I have been doing some testing (outside the US) that involve very high altitudes - 1800 meters or more. The climb takes no more power than coming down. Even though going up takes more power per minute, coming down is slower, so the total power consumed when coming down is easily equal to the power going up.

I was thinking that it would be more energy-efficient to shut off the motors at the highest point, and letting the quad free-fall and then turning the motors on again at 30 meters or so to right itself and slow down for landing.  Has anyone tried this?  I have been told that dji can do this.

I'm using APM and PixHawk controllers.

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  • Now THIS is intentionally shutting off motors and recovering at the last second :)

    https://www.youtube.com/watch?v=RPGUQySBikQ

    No proper footage of yesterdays landing yet from geostationary launch, would love to see an onboard view from start to finish!

  • Did you see this video?

    https://www.youtube.com/watch?v=-Db4u8LJE5w

    "Interlock" might be just the feature you are looking for...  unless it too disarms the multirotor like emergency stop.

    • I didn't see it,and thanks for the link.  As I mentioned, I have modified several of the libraries in APM, so I could modify what the firmware does if I needed to. I try to modify the code as little as possible to avoid unintended consequences, but now and then, I come up with what I think is an improvement. I'm a bit reluctant to send the mods to GitHub, because I don't want anyone else to say that a mod that I made caused a problem for them.

      I have been playing with what happens when the motors are spinning in reverse. I have a test setup that runs a motor/prop combination a few inches from my 'test unit'  I spin that up which puts a lot of air by the UUT and spins that one backwards.  I then apply power to the UUT and see what happens.  So far, I have only tried one (cheap no-name) ESC,and the results weren't good (luckily, I have a 20A fuse in the power lead). I'll try a couple others and see what happens.

    • I am flying a 3DR Y6 and do it often while in Stabi-mode: Completely cut the throttle and let it free-fall and recover nicely. It might be the solution: once your auto-mission is complete, you return to Stabi, cut the throttle and let it fall to say 50 Meter and catch it. Mind you though that the copter might disarm if in idle for too long !

  • You could use a helicopter instead of a multirotor, and then just auto-rotate on the way down.  Controlled descent rate, full attitude control, zero power consumed.

  • I've done this with my Blade 350 QX. But not at the altitude you're talking about. I was maybe 250 feet up, cut throttle, and try to wait until the last moment to fire them up and recover. The 350 QX had some decent punch out and would only take about 15, maybe 10 feet from free fall speed to achieve hover and hold altitude again. 

    With the QX, bringing the throttle all the way down didn't fully stop the props. They would maintain idle, but it would still go completely silent and  drop extremely fast. I think maintaining at least some throttle would be wise. It will use a little bit more power, but it will also help maintain orientation, prop direction. That means less power will be spent flipping it back over or getting the props back up to speed. Plus the quad will still technically be in your control. Tumbling thousands of feet while flying blind (you said you couldn't see it when it went up that high), and expecting to eventually make visual contact with it and then step in and have all systems respond is dangerous and careless. If you quad is in the air, you should be piloting it. Even if it's a "controlled free fall", but tumbling blind is not piloting. Go 5 or 10% throttle at least.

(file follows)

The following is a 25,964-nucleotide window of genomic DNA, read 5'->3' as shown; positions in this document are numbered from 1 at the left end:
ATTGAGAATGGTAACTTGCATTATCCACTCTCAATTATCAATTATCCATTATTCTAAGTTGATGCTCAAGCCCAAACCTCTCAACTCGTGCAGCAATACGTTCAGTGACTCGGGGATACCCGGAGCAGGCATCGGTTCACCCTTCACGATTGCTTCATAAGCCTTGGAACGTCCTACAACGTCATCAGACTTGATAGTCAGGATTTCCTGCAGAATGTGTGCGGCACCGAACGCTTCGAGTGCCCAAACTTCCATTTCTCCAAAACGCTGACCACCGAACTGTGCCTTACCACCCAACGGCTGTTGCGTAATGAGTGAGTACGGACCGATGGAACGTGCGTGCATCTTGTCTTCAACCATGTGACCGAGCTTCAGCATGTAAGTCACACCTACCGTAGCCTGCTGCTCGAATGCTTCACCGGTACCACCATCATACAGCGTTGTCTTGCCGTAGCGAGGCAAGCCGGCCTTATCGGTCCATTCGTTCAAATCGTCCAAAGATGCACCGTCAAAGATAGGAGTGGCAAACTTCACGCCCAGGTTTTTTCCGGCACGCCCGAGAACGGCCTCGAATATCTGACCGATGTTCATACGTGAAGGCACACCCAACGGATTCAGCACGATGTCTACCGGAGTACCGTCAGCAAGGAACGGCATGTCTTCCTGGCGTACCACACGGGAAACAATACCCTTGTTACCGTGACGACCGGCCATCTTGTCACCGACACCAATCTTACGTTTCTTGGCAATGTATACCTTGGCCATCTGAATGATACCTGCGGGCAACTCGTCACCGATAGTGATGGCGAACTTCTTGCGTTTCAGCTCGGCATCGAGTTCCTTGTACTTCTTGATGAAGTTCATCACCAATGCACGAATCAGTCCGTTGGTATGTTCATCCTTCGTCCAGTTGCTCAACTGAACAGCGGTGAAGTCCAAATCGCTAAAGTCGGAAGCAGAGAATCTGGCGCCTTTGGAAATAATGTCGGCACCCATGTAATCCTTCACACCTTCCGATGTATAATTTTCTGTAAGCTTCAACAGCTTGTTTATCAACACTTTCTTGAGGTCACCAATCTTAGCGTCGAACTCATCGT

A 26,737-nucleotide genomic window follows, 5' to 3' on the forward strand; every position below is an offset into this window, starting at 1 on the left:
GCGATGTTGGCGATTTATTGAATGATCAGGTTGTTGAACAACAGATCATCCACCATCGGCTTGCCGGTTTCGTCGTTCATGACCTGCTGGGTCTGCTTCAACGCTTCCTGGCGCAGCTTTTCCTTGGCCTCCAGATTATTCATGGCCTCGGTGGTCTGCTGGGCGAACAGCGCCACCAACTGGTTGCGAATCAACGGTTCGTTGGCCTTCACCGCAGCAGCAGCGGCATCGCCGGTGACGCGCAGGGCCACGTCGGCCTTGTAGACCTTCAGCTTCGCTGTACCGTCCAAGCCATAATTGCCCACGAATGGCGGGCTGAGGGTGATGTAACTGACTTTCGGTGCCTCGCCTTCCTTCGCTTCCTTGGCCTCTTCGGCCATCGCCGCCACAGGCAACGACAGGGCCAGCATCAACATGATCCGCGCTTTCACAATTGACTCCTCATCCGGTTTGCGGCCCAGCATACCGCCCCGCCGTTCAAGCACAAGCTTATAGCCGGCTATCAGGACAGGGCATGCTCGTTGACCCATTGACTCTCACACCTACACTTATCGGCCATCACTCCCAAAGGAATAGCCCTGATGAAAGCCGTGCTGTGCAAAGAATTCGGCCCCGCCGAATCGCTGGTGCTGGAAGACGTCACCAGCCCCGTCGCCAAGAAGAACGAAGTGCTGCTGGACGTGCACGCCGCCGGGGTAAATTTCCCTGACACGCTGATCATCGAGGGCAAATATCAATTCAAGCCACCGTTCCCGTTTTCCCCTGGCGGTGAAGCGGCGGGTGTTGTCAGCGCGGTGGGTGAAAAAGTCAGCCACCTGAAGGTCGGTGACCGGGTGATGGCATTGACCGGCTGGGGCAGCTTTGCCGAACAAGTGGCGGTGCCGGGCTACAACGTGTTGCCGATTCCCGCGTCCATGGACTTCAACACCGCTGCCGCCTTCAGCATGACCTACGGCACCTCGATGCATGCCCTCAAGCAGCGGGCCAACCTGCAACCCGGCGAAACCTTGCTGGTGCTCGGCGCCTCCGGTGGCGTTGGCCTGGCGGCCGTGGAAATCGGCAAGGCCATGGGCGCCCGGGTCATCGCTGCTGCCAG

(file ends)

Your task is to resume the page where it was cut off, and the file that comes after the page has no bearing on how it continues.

I'll admit there was something cool about the sound of angry bees suddenly disappearing  and then swarming back in at the last minute to save the quad. But I never felt like it wasn't in my control. 

  • In a remote part of a country outside the US, away from commercial and GA air routes, I have taken a Phantom 2 with gimbal and GoPro up over a mile AGL on numerous occasions, for AP reasons.  I descend in what DJI calls manual mode, which is essentially idling the motors, unless I apply forward left stick.  I will let it free fall up to 10 m/sec descent rate, and the quad holds attitude well.  Sometimes I will give just a bit of throttle to drop descent rate to 6 m/sec.  I usually start spooling up around 200 meters, but will stay in manual mode until somewhere below 100 meters.  I trigger manual mode with the momentary switch SH on my Futaba 14SG radio, so if I experience brain lock, it's likely to come out of manual mode.  Regarding VRS, I've wondered how much dirty air is actually beneath my blades when idling down.  In any case, I'm ready with right stick forward if I sense VRS.  Throughout the descent, I am in the googles watching altitude, vertical speed and pack voltage.  Could one get down faster and on fewer mAH with motors off?  Sure.  Or in a dive?  Sure.  But idling down, or throttle just above an idle, avoids any motor/ESC risks, restart risks, major tumbling, etc.  Tumbling not great with 3 axis gimbal powered, and camera on board.  I also chose my descent location to be over soft vegetation, just in case. 

    • I'll have to try it sometime.  I have never flown a 'factory built' craft, so I can't accurately predict how any of my quads/hexes will perform (I have 8-10 of them), but I'll try some day soon.

      • Didn't you say it was a one time event, never to be repeated?

        • I was thinking of going over to Nevada and getting FAA approval to try for an altitude record.  I wanted to use virtually 100% of my batteries to go up.  Although I could use a parachute, that would be extra weight.

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